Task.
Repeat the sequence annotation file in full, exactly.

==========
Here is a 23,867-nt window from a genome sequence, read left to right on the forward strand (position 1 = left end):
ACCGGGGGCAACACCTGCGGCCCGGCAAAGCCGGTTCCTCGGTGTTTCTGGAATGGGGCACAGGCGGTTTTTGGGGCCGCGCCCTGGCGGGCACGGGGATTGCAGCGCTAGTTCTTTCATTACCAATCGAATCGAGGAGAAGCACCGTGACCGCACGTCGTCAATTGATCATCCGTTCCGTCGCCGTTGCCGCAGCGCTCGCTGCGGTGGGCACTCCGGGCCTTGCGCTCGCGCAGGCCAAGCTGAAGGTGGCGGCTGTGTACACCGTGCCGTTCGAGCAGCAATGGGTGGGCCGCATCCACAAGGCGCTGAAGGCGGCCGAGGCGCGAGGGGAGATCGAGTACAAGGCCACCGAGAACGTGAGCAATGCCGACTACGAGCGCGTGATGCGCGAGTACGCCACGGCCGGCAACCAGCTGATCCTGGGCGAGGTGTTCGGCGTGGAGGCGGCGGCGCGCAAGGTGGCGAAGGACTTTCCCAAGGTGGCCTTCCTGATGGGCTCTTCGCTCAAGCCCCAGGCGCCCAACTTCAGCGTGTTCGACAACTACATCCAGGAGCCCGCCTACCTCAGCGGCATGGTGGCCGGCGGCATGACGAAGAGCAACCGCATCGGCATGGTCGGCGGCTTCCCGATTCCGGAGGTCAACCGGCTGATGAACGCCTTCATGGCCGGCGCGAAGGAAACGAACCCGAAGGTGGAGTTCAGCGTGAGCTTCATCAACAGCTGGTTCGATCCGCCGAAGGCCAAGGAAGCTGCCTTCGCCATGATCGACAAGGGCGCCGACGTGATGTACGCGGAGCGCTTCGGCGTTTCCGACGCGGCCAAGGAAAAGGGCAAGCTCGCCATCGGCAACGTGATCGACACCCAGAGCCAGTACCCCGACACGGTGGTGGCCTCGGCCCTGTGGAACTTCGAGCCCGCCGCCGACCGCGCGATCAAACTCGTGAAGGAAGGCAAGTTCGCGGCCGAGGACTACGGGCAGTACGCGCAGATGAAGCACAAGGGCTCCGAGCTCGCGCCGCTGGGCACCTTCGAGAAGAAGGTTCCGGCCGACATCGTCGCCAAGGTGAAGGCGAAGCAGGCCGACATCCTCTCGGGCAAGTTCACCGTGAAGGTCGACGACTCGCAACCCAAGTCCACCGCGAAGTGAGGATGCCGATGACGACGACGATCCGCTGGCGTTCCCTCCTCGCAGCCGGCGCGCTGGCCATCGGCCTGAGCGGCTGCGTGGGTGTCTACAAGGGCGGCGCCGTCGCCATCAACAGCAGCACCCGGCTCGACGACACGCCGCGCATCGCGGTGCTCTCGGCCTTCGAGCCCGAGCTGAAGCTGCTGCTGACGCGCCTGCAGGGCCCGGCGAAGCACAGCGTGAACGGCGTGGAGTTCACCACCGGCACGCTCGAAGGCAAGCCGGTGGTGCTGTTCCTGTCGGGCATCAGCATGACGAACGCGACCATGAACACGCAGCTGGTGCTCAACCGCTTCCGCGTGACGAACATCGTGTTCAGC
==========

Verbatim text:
Here is a 23,867-nt window from a genome sequence, read left to right on the forward strand (position 1 = left end):
ACCGGGGGCAACACCTGCGGCCCGGCAAAGCCGGTTCCTCGGTGTTTCTGGAATGGGGCACAGGCGGTTTTTGGGGCCGCGCCCTGGCGGGCACGGGGATTGCAGCGCTAGTTCTTTCATTACCAATCGAATCGAGGAGAAGCACCGTGACCGCACGTCGTCAATTGATCATCCGTTCCGTCGCCGTTGCCGCAGCGCTCGCTGCGGTGGGCACTCCGGGCCTTGCGCTCGCGCAGGCCAAGCTGAAGGTGGCGGCTGTGTACACCGTGCCGTTCGAGCAGCAATGGGTGGGCCGCATCCACAAGGCGCTGAAGGCGGCCGAGGCGCGAGGGGAGATCGAGTACAAGGCCACCGAGAACGTGAGCAATGCCGACTACGAGCGCGTGATGCGCGAGTACGCCACGGCCGGCAACCAGCTGATCCTGGGCGAGGTGTTCGGCGTGGAGGCGGCGGCGCGCAAGGTGGCGAAGGACTTTCCCAAGGTGGCCTTCCTGATGGGCTCTTCGCTCAAGCCCCAGGCGCCCAACTTCAGCGTGTTCGACAACTACATCCAGGAGCCCGCCTACCTCAGCGGCATGGTGGCCGGCGGCATGACGAAGAGCAACCGCATCGGCATGGTCGGCGGCTTCCCGATTCCGGAGGTCAACCGGCTGATGAACGCCTTCATGGCCGGCGCGAAGGAAACGAACCCGAAGGTGGAGTTCAGCGTGAGCTTCATCAACAGCTGGTTCGATCCGCCGAAGGCCAAGGAAGCTGCCTTCGCCATGATCGACAAGGGCGCCGACGTGATGTACGCGGAGCGCTTCGGCGTTTCCGACGCGGCCAAGGAAAAGGGCAAGCTCGCCATCGGCAACGTGATCGACACCCAGAGCCAGTACCCCGACACGGTGGTGGCCTCGGCCCTGTGGAACTTCGAGCCCGCCGCCGACCGCGCGATCAAACTCGTGAAGGAAGGCAAGTTCGCGGCCGAGGACTACGGGCAGTACGCGCAGATGAAGCACAAGGGCTCCGAGCTCGCGCCGCTGGGCACCTTCGAGAAGAAGGTTCCGGCCGACATCGTCGCCAAGGTGAAGGCGAAGCAGGCCGACATCCTCTCGGGCAAGTTCACCGTGAAGGTCGACGACTCGCAACCCAAGTCCACCGCGAAGTGAGGATGCCGATGACGACGACGATCCGCTGGCGTTCCCTCCTCGCAGCCGGCGCGCTGGCCATCGGCCTGAGCGGCTGCGTGGGTGTCTACAAGGGCGGCGCCGTCGCCATCAACAGCAGCACCCGGCTCGACGACACGCCGCGCATCGCGGTGCTCTCGGCCTTCGAGCCCGAGCTGAAGCTGCTGCTGACGCGCCTGCAGGGCCCGGCGAAGCACAGCGTGAACGGCGTGGAGTTCACCACCGGCACGCTCGAAGGCAAGCCGGTGGTGCTGTTCCTGTCGGGCATCAGCATGACGAACGCGACCATGAACACGCAGCTGGTGCTCAACCGCTTCCGCGTGACGAACATCGTGTTCAGC